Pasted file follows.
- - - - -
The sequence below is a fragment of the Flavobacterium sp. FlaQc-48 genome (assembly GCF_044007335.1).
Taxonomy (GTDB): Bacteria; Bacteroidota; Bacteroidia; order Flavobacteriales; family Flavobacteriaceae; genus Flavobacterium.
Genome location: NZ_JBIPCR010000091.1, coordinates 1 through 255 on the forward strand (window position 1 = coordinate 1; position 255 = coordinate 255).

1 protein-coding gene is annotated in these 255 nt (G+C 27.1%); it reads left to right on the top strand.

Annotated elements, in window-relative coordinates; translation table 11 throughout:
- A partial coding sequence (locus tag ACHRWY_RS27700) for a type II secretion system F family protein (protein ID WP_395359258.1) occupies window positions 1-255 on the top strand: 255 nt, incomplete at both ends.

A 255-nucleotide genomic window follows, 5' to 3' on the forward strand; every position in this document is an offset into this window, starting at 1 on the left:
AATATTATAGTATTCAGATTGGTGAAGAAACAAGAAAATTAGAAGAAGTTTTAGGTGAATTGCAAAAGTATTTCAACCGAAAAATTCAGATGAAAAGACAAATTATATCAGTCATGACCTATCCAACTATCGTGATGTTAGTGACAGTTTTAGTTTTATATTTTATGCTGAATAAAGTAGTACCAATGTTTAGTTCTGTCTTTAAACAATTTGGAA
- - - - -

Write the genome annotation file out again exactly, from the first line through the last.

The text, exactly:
The sequence below is a fragment of the Flavobacterium sp. FlaQc-48 genome (assembly GCF_044007335.1).
Taxonomy (GTDB): Bacteria; Bacteroidota; Bacteroidia; order Flavobacteriales; family Flavobacteriaceae; genus Flavobacterium.
Genome location: NZ_JBIPCR010000091.1, coordinates 1 through 255 on the forward strand (window position 1 = coordinate 1; position 255 = coordinate 255).

1 protein-coding gene is annotated in these 255 nt (G+C 27.1%); it reads left to right on the top strand.

Annotated elements, in window-relative coordinates; translation table 11 throughout:
- A partial coding sequence (locus tag ACHRWY_RS27700) for a type II secretion system F family protein (protein ID WP_395359258.1) occupies window positions 1-255 on the top strand: 255 nt, incomplete at both ends.

A 255-nucleotide genomic window follows, 5' to 3' on the forward strand; every position in this document is an offset into this window, starting at 1 on the left:
AATATTATAGTATTCAGATTGGTGAAGAAACAAGAAAATTAGAAGAAGTTTTAGGTGAATTGCAAAAGTATTTCAACCGAAAAATTCAGATGAAAAGACAAATTATATCAGTCATGACCTATCCAACTATCGTGATGTTAGTGACAGTTTTAGTTTTATATTTTATGCTGAATAAAGTAGTACCAATGTTTAGTTCTGTCTTTAAACAATTTGGAA